Just as you had continual education to obtain a position as a Registered Nurse, so you must continue your education as a nurse. The nursing continuing education requirements vary from state to state. On average, most states require twenty to thirty hours of continuing education for a nurse in a Registered Nurse (RN) position, currently employed or working at least part-time in the nursing field. This renewal is usually required every one to two years, depending upon the state in which you are employed.
The variance is great between states. For example, Louisiana bases CE (continuing education) requirements upon employment. If you are employed full time, you must complete five hours of education (called “contact hours”) per year; if you are part time, it extends to 10 hours, and if you work only 160 hours or less per year (effectively unemployed for most of the time, at least as a nurse), you must have 15 contact hours.
Contrast that with states such as Illinois, which requires 20 hours every two years regardless of employment, or Maryland, which demands “approved refresher courses” each year, or Oklahoma, which has no CE requirement whatsoever.
With so much variety, you may be tempted, if you are “shopping for a state,” so to speak, to pick one such as Oklahoma, thinking to yourself that you can lean back and bask in the shade of an RN certification that is, for all intents and purposes, permanent.
We really don’t advise that, nor do we adhere to the idea that you should only fulfill minimum requirements of per annum hours of contact and training.
And we’d like to tell you why.
Extended Nursing Continuing Education, and Why It’s a Good Idea
You have encountered minimalists all your life: the people who do the required work and absolutely no more, the ones who take the extended lunches, ask you to fill out the form and call back tomorrow, and generally make up the mediocrity squad at their place of work. Well, nursing continuing education requirements don’t allow for minimalists.
We’d like to think, if you’re reading this article with an eye to being a better RN, you’re better than a minimalist. So we have some reasons why you should continue your education as a nurse far beyond the requirements:
-It makes you more saleable. There is nothing more attractive to a boss in a teeming job market than the individual who can show a lot of experience; it means you can easily and quickly fit into the routine, and you won’t cost the hospital a lot of money in training.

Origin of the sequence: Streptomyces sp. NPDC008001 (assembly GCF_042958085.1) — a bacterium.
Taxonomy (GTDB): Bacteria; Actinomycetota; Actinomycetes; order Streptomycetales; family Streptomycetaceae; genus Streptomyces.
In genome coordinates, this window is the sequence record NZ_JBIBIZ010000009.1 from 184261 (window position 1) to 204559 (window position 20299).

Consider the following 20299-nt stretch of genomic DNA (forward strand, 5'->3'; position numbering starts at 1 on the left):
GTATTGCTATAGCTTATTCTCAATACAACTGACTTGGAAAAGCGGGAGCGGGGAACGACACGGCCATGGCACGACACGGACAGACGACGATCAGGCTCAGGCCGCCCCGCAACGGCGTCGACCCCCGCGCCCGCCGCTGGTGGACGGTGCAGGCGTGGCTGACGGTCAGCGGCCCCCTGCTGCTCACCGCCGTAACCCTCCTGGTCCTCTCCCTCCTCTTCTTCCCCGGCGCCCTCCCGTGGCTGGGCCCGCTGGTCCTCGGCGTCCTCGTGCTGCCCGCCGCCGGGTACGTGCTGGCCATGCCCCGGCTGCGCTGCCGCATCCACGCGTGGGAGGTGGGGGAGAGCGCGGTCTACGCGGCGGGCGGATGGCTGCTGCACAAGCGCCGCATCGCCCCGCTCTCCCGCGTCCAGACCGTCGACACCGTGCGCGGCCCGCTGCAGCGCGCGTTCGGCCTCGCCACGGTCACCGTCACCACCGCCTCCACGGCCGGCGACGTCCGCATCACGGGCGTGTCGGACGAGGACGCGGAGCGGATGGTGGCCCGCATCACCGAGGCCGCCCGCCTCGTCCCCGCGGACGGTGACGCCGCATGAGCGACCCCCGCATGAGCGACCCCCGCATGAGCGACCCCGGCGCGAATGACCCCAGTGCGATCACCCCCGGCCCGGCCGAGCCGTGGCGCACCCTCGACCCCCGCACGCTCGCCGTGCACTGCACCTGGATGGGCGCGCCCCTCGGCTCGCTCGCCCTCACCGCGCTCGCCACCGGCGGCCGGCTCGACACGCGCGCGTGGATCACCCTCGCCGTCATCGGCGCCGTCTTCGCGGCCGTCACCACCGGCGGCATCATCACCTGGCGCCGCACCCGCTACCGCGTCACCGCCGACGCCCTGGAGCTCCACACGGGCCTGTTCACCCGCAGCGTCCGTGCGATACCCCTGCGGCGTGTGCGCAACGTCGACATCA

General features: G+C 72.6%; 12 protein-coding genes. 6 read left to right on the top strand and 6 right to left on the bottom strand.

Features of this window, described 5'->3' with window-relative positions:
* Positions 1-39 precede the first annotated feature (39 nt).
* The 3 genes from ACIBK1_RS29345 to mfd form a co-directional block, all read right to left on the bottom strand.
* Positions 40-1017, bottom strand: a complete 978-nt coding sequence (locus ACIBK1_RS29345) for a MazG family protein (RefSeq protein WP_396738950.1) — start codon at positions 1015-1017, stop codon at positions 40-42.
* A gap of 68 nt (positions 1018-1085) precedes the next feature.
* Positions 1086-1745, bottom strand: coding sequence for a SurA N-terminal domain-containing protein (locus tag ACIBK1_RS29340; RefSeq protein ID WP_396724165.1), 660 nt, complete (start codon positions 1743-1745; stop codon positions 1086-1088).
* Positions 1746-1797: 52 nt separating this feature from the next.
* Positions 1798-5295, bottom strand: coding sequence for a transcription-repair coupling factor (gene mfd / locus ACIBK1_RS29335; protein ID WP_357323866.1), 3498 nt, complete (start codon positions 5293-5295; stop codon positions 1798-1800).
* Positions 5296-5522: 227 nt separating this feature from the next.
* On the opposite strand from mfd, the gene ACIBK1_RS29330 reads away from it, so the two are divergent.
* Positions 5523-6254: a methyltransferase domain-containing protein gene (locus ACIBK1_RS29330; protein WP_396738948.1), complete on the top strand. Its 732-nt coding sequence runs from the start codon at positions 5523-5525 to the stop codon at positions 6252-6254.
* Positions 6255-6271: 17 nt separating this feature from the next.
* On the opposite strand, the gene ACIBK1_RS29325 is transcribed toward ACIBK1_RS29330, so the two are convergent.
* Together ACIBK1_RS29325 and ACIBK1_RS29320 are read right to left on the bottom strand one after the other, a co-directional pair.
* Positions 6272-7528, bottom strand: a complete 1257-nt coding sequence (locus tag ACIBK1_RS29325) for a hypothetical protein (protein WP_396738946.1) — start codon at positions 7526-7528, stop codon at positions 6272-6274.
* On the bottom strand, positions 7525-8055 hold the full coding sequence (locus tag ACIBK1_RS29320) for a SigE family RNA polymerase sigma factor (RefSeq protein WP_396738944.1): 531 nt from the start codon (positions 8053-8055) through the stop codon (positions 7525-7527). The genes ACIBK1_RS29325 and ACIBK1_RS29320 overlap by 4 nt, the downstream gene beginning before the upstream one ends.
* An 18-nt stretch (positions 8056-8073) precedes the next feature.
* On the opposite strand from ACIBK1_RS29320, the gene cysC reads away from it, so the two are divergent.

-It makes you more knowledgeable. Added expertise and learning benefits you, gives you an edge in care and responsibility and sets you apart from the ordinary RN.
-It literally gives you better patient empathy. Patients are fine with a good bedside manner, but they respond to a professional who knows what is going on.
Convinced? Good. Now, where do you get this continuing education?
Nursing Continuing Education and Where You Find It
Most professional settings, including hospitals, crisis centers and any other medical facilities will offer what some businesses call the “go-getter” wall. You may have seen it; it’s the wall, bulletin board or announcement space that tells you about all those upcoming workshops, seminars, webinars and continuing professional meetings that will offer you exactly the kind of continuing education, new knowledge and cognitive dissonance you want to advance in your profession.
You’re bound to find something to make you more saleable, knowledgeable and empathetic.
Job Outlook for the Educated Nurse
If you doubt the efficacy of continuing education, here’s a nugget from the Bureau of Labor and Statistics: the average salary of an RN is $60,000, whereas the average salary of a Nurse Leader (someone who put in more time than you) is $85,000 and higher. Could you use an extra $25,000 a year?
Nursing Continuing Education Requirements should not be painful; they’re a step to a better future as a better nurse.